Patient perspective (patient-centered outcomes) is a crucial element in addressing health and illness issues for individuals on therapy. In the final article in this series, Dr. Sandeep Pingle follows up on his discussion about patient-reported outcomes and cancer by talking about the approach to patient-centered outcomes research.
Patient-centered outcomes research (PCOR) was highlighted in the 2010 Patient Protection and Affordable Care Act by the creation of an independent patient-centered outcomes research institute (PCORI). Such a patient-centered approach to medical research involves actively addressing the preferences, decision-making needs and characteristics of different patient populations.
Effective Patient-Centered Outcomes Research
A Methodological Committee that is part of the PCORI provides recommendations for standards that are necessary to carry out PCOR. For effective PCOR, it is important to address four distinct areas for development:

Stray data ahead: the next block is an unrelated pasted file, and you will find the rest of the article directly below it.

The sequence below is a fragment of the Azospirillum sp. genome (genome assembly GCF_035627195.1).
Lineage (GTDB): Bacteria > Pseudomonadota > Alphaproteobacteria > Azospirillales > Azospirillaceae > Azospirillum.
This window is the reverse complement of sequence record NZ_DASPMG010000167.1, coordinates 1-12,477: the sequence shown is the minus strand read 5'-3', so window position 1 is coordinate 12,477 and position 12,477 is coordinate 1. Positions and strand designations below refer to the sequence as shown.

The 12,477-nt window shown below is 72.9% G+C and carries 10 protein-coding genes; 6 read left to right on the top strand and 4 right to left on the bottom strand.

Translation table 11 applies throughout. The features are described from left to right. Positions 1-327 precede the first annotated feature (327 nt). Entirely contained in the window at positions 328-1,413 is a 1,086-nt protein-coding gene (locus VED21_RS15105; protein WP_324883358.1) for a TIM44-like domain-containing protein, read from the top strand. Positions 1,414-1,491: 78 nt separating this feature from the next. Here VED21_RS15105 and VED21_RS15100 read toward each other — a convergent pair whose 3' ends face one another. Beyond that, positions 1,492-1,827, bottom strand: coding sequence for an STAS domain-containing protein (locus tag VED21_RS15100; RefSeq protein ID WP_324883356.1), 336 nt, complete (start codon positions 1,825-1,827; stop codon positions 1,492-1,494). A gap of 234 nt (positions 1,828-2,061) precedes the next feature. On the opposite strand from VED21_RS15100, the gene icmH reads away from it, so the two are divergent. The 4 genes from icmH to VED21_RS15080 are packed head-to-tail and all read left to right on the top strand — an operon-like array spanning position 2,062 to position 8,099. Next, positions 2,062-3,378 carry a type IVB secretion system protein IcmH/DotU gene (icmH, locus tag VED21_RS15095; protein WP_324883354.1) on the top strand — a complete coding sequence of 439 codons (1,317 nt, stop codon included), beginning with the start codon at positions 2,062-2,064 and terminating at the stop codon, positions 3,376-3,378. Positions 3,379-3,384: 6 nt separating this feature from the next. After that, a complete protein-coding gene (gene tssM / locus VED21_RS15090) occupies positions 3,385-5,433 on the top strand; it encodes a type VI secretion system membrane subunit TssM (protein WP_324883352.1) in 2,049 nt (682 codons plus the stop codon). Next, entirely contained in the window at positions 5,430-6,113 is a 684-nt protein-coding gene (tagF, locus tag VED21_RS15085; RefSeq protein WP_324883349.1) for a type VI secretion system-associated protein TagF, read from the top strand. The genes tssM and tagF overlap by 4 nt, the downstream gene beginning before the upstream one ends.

- Prioritize research questions – Identify and address crucial knowledge gap
- Use appropriate study design and analysis – Careful consideration of question at hand
- Incorporate patient perspectives – Engage patients throughout the research continuum
- Efficiently implement results – Design research with actionable results
Patient-reported outcomes (PRO) are important to further the idea of any PCOR. Hence reliable recording and analyses of PRO data is of utmost importance. Researchers can use as study endpoints findings that are recorded using well-defined and validated PRO instruments. More importantly, these findings can be placed on product labels and help guide both, the prescribing physicians and patients.
Specifically, efforts are being made to move drug development in the pharmaceutical and biotechnology world towards a more patient-centered approach. For this purpose, drug development research must use a design that considers patient perspectives. Further, the reporting of research needs to incorporate the patient perspective as well. Overall, a six-step approach has been put forth to achieve a patient-oriented drug development effort (see Table).
In addition to implementing the steps outlined above, it is critical to change the mentality of drug development entities towards a patient-oriented approach. Equally important is the change in attitude of regulatory agencies. This dual change would help bring the patient perspective to the center of any discussion related to drug development and clinical management.
Basch E. NEJM 2013; DOI: 10.1056/NEJMp1114649